Finally, the hour draws near where I will reach the dizzy heights of the top of Lothian Health Board’s insulin pump therapy waiting list and receive a shiny new Medtronic Veo pump. As you can perhaps imagine, I’m rather looking forward to it.
However, before I get connected to my new machine and thereafter become half-human, half-cyborg, half-Matrix style automaton I thought I would jot down a few notes on what I expect to get from a pump. This is mainly so we can all have a good laugh about them in a few months’ time when none of them actually happen.
So, in no particular order:
Like lots of members of the pancreatically challenged horde, my insulin needs vary throughout the day. My insulin resistance in the morning is such that I need about twice as much insulin as I do in the evening. As a result, I always battle a high blood glucose peak after breakfast, which is a pain in the bum. Circadian rhythms have a lot to answer for, I tell you.
I hope a pump will ultimately allow me to up the basal rate early in the morning, allowing me to smooth off that irritating post-breakfast high.
Basal rates (again)
During the week I lead a relatively sedentary life. I sit on my back-friendly rocking-stool at my computer, only venturing out into the daylight to grab a sandwich at lunch time. I don’t even run for busses – it is, after all, not very dignified, is it?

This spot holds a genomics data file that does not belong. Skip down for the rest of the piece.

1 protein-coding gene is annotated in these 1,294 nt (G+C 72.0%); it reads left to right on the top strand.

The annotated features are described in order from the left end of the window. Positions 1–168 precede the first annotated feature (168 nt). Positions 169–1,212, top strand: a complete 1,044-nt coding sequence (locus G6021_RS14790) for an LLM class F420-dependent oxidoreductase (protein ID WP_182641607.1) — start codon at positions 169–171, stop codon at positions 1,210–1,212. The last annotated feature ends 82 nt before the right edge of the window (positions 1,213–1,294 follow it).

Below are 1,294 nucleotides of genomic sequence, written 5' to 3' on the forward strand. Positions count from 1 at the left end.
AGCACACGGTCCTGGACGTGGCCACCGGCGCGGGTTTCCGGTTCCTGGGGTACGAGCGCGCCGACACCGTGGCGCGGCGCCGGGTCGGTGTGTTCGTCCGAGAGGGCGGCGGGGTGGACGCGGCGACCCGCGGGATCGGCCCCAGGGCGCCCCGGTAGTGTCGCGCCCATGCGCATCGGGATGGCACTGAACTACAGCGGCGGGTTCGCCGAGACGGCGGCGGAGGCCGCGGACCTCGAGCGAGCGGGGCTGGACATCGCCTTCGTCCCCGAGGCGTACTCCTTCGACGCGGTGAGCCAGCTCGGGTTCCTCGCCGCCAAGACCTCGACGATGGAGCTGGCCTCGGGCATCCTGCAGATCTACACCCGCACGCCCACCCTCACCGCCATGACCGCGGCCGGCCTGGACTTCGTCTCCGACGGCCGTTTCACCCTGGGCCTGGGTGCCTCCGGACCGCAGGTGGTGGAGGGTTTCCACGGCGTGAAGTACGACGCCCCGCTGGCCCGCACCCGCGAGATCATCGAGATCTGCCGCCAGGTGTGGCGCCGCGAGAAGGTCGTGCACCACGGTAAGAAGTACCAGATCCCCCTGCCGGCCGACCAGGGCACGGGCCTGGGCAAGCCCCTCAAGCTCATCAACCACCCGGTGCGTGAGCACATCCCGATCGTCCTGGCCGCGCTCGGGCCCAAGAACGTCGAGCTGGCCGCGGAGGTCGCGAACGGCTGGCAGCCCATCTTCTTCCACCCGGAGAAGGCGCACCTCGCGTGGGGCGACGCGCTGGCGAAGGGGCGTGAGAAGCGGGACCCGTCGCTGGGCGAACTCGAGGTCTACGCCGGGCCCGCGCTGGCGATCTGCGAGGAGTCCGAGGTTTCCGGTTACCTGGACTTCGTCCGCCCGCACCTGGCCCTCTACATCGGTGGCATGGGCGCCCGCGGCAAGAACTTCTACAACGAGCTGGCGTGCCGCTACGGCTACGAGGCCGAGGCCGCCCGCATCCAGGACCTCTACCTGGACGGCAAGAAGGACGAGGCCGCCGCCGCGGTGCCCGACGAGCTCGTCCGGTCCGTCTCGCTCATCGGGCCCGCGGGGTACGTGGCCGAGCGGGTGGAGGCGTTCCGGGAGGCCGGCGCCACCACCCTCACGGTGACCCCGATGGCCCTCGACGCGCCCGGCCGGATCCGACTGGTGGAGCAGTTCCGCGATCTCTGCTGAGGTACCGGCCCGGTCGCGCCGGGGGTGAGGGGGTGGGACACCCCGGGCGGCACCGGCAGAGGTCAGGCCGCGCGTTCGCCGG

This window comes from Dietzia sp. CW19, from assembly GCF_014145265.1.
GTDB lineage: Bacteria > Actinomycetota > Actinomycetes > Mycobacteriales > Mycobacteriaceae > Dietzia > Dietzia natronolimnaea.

However at weekends I am, sometimes, a ball of energy – long walks in the Pentlands, cycling, working through the long list of chores Katie has given me and so on. Hypos at the weekend are therefore much more of a problem. While it’s not entirely responsible for this problem, dumb old Lantus just doesn’t have the flexibility to cope with this sort of thing. Therefore I’m hoping by adjusting basal rates on the fly the pump will help give me more weekend flexibility.
We all have our diabetic food nemeses – fish and chips, Chinese take outs, pizzas. Again I’m hoping I can employ dual wave boluses and wibble-wobble waves (or whatever Alison calls them) to combat difficult food misery.
Injections are bit crude really, aren’t they? The awful old Autopen 24 for Lantus can only do double units and the finest control you can get with a Humalog-filled pen is a half unit. Quarter units for really fine-tweaking are where the cool kids are at with pumps. This is going to allow me the ability to more finely tune my insulin intake. It does, of course, mean I’ve more things to fiddle with and thus gives greater potential for cock-ups. But overall, I think this is a plus.
The cyborg thing
There is a negative side too. Although I’m relatively confident being attached to a machine all the time won’t be an insurmountable problem, it will take some getting used to. Regular pump users assure me you quickly get used to being attached and I suspect they’re probably right.
Finally, one of the very few benefits of diabetes are the cool gadgets we get to play with. And gadgets don’t come much cooler than the Veo. Shiny stuff always rocks (and rocks hard) so I’m looking forward to the pump also just merely because I’ll have a new toy. What fun!